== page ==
Money Flow #006: This Chef Fulfilled His Dream Of Running His Own Restaurant

Money Flow is a series intended to understand how entrepreneurs within Africa interact with money and how it affects the health of their businesses

Tell me about your business.

I work as a fulltime chef. It’s not the type of business that you will work today and you won’t work tomorrow. Even when you take a day off, you still have to be in the kitchen to be sure of what’s coming out of it. It’s food. It can easily be compromised. 

What’s your financial background like?

The family I was born into didn’t have everything at their disposal. As a child, I knew that I had to show my zeal before I could get support from anyone. I had the vision that, at a certain age, I wanted to own a restaurant. It’s crazy but I started it and at some point, they supported me. 

Do you remember the age you had that vision?

I was 21 at the time. 

Do you remember when you were doing around that time? 

I was helping someone set up his own food business. 

What was that like?

It was in Lagos. I didn’t think I could pull it off but we did it. The restaurant is still in business but I left to start mine.  

Did you start your business immediately after?

It took me a year. I was 22 at the time. 

What was the process of starting your business-like?

I have been a food entrepreneur for about 4 years now. Before starting my business, I worked as a kitchen staff somewhere and so far, it’s been crazy. Sometimes you win some, sometimes you lose some. Because I had experience working in the food industry, I was able to understand where a food business could go wrong and I decided that it was something I could do. I am the kind of person that is open to working with different sets of people. I did not feel judged. I worked in a restaurant as a kitchen assistant. I also worked with so many other chefs. I was able to piece everything together to start my business. I would go to different restaurants trying out their meals. I also went around Lagos looking for a good space.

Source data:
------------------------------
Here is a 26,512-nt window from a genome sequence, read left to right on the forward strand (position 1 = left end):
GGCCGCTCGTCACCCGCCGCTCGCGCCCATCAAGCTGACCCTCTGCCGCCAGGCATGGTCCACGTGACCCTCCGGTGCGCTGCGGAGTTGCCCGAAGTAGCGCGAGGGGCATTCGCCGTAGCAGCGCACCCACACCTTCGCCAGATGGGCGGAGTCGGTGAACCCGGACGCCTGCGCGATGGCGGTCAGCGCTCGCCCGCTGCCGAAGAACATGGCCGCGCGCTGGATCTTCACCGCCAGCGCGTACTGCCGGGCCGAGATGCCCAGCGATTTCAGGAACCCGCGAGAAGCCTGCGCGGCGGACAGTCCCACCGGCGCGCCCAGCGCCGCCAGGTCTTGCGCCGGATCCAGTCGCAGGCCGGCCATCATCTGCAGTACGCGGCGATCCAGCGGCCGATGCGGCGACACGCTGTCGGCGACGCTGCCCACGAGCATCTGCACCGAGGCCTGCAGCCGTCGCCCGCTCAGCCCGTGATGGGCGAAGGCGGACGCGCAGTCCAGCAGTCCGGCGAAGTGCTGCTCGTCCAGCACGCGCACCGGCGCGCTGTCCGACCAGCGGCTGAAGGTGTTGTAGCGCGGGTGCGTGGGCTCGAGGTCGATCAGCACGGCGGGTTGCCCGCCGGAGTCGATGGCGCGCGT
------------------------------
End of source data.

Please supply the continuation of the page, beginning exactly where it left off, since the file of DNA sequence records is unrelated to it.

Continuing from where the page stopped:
How long did that take?

I had someone that had space at a university but the person closed down for some unknown reasons. I spoke to the person and he believed in the vision, so he leased it to me. But in 4 months I had to leave. 


There was a political thing going on and they wanted me out of the school. The school is like a country on its own. No matter who I talked to nothing changed. 

I am sorry about that. How long did it take to find a new place? 

A month. But it took a year to build it up to the way I wanted.  

How much capital did you have at the start of your business? 

I had over 3 million. Once you start, you can’t go back. You have to pay rent and the electricity bill is counting. I had been saving money and at some point, I asked my family members for a loan. 

How much does your business make monthly?

Gross sales amount to 4 million. 

What are some of the lessons you have learned on your journey? 

Making mistakes in business is inevitable because if you don’t make mistakes you won’t learn. It’s not perfect. As I said, I have been in the food industry for a while before I built my own restaurant. I have been able to work with different companies and this helped me reduce the level of mistakes I was prone to making. When you are able to do that, it helps you on the journey to building something standard and consistent. When your business is doing great, you need to be extra conscious of the people around you. Because not everyone wants to see you win. Some people will try their best to bring you down.